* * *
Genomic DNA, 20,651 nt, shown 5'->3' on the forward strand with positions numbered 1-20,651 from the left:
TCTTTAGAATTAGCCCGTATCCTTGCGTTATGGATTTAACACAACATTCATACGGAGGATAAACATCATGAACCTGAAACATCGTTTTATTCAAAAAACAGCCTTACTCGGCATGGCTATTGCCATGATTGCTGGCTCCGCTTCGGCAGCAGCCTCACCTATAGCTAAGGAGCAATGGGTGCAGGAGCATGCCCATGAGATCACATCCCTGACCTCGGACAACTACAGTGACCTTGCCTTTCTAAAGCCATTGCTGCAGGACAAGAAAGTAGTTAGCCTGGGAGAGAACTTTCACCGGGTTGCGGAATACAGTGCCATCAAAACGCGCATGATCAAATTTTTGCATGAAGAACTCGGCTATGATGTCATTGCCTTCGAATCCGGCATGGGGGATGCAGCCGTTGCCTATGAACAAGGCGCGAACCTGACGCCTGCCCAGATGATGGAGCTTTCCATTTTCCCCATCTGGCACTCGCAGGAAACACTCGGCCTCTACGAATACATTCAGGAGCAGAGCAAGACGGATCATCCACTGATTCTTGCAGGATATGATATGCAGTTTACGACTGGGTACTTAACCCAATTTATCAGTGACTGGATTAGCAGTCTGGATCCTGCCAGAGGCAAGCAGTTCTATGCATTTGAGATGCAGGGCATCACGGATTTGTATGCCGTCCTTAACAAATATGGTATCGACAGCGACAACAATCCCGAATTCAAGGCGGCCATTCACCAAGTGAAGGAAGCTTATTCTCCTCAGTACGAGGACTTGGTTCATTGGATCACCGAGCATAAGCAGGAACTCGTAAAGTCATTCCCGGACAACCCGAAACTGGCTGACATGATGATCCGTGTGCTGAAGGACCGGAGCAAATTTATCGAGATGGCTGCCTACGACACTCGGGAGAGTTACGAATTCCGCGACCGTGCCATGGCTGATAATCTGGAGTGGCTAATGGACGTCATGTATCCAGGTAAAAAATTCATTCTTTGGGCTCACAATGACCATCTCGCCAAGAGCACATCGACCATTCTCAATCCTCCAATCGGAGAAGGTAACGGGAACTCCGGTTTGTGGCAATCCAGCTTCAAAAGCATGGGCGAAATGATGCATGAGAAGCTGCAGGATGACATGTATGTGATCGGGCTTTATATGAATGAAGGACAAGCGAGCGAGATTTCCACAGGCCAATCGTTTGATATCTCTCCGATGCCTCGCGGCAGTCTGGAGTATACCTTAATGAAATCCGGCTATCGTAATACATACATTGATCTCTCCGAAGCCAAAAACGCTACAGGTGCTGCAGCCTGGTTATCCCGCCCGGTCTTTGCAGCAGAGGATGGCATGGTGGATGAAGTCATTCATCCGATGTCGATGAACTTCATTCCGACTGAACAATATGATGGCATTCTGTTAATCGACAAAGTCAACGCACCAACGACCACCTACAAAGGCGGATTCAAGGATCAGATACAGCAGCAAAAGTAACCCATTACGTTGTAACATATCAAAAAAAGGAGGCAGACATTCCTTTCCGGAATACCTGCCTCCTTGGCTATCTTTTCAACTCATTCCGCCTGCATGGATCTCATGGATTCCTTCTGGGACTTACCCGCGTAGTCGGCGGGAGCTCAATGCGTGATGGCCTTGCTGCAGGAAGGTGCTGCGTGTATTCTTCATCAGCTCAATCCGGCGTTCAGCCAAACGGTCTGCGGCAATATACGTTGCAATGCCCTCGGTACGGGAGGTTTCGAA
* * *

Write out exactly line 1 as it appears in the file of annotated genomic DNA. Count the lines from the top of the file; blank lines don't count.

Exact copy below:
Genomic DNA, 20,651 nt, shown 5'->3' on the forward strand with positions numbered 1-20,651 from the left: